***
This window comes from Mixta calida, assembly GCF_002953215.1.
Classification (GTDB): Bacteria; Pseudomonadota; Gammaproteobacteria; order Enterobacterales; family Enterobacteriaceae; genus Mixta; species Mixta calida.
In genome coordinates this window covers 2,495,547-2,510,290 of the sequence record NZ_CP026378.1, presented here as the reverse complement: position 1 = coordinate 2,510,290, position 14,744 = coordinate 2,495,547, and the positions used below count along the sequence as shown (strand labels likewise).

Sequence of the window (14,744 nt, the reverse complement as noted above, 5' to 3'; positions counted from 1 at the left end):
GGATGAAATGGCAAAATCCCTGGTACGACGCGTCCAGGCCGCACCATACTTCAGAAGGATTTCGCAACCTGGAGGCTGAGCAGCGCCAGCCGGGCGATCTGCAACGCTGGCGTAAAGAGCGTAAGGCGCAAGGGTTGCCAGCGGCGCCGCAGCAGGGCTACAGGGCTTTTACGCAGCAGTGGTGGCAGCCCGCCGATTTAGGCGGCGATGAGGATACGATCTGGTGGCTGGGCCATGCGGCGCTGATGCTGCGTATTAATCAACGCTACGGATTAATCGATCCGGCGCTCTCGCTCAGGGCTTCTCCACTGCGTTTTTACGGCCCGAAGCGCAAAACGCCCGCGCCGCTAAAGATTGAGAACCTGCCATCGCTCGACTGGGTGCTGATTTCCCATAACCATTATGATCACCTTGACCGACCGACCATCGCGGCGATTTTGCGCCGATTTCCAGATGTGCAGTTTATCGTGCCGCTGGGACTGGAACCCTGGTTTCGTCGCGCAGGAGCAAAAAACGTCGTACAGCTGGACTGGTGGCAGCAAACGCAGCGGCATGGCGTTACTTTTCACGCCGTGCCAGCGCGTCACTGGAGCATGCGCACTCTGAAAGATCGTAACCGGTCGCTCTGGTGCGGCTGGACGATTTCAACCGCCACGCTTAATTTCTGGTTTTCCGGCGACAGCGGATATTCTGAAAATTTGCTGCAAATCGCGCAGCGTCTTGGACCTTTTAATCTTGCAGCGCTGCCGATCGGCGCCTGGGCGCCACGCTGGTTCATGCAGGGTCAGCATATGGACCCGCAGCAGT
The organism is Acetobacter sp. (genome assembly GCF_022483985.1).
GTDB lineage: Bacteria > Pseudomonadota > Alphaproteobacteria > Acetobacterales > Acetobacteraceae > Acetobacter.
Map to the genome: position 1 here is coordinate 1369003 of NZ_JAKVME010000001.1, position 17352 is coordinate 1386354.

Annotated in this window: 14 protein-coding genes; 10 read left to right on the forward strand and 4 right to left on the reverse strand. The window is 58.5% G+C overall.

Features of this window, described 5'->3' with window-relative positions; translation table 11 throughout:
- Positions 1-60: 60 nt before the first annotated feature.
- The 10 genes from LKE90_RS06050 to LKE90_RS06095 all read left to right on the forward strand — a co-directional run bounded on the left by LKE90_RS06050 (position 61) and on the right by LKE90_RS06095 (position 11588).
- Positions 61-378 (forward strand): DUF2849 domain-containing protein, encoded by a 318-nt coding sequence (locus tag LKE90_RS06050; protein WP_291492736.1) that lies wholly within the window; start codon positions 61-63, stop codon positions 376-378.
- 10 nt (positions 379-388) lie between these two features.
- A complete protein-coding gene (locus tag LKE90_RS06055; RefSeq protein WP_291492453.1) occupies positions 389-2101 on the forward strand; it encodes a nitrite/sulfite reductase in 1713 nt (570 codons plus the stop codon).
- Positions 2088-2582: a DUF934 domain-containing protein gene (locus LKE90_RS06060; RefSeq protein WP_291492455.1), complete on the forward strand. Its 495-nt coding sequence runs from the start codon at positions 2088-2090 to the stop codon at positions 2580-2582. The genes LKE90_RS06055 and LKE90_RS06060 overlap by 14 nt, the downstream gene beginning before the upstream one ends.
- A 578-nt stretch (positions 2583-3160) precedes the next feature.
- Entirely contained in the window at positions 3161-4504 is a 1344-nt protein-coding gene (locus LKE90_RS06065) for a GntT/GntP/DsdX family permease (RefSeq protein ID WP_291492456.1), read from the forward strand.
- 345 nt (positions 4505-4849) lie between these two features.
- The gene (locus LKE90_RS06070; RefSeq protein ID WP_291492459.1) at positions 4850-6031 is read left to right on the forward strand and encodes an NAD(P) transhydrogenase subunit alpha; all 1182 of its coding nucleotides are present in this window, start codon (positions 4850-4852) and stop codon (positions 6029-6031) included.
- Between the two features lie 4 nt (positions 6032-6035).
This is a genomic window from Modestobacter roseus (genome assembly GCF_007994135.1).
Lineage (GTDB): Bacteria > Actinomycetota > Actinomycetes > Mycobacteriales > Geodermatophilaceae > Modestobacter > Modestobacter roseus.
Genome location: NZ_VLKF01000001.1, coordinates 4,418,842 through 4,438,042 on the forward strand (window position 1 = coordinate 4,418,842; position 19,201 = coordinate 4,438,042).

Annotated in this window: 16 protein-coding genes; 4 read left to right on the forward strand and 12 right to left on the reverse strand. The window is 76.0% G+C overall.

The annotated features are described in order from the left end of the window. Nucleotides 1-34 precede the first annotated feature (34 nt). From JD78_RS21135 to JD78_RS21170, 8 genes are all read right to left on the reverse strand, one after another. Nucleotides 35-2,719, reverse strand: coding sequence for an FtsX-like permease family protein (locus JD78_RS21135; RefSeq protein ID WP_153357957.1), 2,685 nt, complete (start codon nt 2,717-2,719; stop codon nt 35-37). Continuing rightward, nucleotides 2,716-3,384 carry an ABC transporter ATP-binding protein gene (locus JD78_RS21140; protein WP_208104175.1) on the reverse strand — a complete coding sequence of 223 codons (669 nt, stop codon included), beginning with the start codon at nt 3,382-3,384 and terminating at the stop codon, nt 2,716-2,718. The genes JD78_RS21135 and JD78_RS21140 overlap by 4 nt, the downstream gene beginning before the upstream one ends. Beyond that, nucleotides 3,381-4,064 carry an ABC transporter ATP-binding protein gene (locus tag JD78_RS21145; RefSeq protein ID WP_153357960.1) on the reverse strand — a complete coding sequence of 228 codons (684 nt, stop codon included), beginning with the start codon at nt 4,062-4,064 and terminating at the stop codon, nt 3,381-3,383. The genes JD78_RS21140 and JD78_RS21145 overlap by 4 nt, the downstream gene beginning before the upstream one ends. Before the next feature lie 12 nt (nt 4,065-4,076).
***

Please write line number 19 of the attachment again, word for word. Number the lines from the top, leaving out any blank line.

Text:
- 345 nt (positions 4505-4849) lie between these two features.